Posted: Jul 27, 2020
The simple answer is, ordinarily, it’s how restaurants stay open
Ah, dining out — what a luxury! You go down the menu and somewhere in between the burger and the tomahawk steak, the prices have steadily increased. But the wine list: That’s a whole other story! Why do bottles of wine cost way more than the food? Also: Why do they cost way more inside the doors of a restaurant than anywhere else in the outside world? What’s going on here? Alongside Chiara Shannon, a sommelier in L.A. who’s a wine buyer and manager of a retail shop, we’re popping the cork on some answers.
LET’S CUT TO THE CHASE: WHY IS WINE IN RESTAURANTS SO EXPENSIVE?
The reason is simple: It’s the business model of restaurants. The food itself has a razor-thin profit margin — just 5 percent or so! That’s even true in high-end restaurants. (Some foods have a healthier margin, however: Salad is a good example.) Anyway, no business can possibly survive off of this, and that’s what the wine and cocktail programs are for, according to Shannon.
It’s widely known and reported that a bottle of wine on a restaurant’s wine list can be twice its average retail price, and three times the wholesale cost. This is where restaurants make their money.
HUH. WHY NOT JUST MARK UP THE FOOD?
Because people primarily come to a restaurant for the food, not the wine list. And people not only shop on price, they also tend to have a decent idea of what, say, a steak, a burger or a salmon filet cost. But wines on a wine list? Far fewer people know what any of those bottles are supposed to cost!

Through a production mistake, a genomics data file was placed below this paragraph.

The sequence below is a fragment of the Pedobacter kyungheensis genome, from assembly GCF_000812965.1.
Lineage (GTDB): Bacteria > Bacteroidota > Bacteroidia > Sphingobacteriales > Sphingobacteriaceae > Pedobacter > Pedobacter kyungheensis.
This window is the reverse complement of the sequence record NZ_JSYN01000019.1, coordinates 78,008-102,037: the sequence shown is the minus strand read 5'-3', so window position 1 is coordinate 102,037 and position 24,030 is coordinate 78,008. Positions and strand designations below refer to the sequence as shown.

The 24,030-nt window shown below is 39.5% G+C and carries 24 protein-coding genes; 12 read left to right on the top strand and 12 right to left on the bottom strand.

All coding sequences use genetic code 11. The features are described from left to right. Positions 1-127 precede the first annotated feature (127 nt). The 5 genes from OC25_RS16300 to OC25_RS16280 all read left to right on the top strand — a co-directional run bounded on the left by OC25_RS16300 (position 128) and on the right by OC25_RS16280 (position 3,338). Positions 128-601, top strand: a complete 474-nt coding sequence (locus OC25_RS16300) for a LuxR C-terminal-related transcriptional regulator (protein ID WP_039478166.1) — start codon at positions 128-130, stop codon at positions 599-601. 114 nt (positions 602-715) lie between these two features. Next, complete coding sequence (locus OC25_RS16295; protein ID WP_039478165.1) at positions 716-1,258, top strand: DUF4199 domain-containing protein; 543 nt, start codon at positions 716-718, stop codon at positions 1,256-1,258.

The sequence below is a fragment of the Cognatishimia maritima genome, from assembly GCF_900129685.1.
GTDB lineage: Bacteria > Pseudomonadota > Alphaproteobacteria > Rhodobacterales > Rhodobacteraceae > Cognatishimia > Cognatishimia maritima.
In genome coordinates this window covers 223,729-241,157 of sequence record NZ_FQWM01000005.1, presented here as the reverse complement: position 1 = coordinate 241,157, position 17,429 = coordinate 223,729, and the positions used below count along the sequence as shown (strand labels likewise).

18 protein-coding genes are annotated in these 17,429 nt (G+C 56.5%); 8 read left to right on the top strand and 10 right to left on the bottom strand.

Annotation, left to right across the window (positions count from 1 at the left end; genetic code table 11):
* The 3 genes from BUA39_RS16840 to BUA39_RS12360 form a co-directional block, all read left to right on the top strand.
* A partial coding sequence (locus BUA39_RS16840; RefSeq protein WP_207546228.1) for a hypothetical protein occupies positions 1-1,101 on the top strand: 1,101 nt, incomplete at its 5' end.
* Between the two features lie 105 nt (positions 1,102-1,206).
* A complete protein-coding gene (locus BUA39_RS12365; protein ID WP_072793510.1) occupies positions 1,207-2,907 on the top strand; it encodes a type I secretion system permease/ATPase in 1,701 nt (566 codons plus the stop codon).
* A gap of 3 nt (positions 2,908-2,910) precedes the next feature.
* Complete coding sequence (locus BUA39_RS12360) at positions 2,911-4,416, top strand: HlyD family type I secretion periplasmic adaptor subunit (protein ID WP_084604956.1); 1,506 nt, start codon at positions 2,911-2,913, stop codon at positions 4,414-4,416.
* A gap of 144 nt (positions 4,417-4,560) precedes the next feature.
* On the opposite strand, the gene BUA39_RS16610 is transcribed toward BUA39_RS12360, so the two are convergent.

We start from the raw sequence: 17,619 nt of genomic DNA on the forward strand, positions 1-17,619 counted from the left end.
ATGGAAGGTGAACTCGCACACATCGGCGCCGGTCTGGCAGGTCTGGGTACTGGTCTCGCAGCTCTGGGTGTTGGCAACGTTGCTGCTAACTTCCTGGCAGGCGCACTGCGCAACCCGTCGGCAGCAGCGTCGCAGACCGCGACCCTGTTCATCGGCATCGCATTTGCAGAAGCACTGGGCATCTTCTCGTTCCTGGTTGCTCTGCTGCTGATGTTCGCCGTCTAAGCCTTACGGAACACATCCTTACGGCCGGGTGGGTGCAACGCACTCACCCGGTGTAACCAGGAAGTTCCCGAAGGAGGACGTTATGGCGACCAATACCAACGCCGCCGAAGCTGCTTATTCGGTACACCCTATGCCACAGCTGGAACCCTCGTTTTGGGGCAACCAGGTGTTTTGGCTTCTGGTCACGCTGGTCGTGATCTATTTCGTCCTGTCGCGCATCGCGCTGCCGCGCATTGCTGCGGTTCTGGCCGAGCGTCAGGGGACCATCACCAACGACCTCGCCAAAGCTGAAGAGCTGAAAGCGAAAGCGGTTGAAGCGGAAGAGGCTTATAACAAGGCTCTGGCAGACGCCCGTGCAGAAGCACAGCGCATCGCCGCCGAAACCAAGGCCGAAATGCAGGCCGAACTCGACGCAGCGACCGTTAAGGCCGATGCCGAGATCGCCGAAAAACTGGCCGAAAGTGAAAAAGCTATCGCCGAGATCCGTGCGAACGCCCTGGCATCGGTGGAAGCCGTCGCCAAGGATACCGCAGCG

SO WE’RE BEING DECEIVED?
Not really. Restaurants have huge overhead costs: All that staff, perishable inventory, crazy rents that are always increasing, and if the restaurant has a decent wine list, they’ll often have a staff just for that — a sommelier or two and a wine director. These people earn much more money than a bar-back or a cook. They also manage the wine cellar, which is an important part of a restaurant. It’s the cash cow, and a whole lot of inventory is tied up in wine.
STILL, IT’S JUST A BOTTLE OF WINE! ONE THAT’S MARKED WAY UP.
Yeah, even Shannon sometimes balks at the prices she sees on wine lists. As a retail buyer, she knows she can get a bottle of wine that costs $280 at a restaurant for $70 in the outside world. But she points out that, theoretically, you’re getting a lot of added service when you purchase wine at a restaurant that you should take advantage of.
“You’re getting the proper glassware, you’re getting the sommelier who’s giving you his or her attention, giving you good recommendations and being available to answer your questions,” she says. “If you’re paying this premium, you should be getting these things.” Plus, if it’s a special occasion, these things are a nice, luxurious touch.
By Adam Elder
July 27, 2020
Source and complete article: Melmagazine.com
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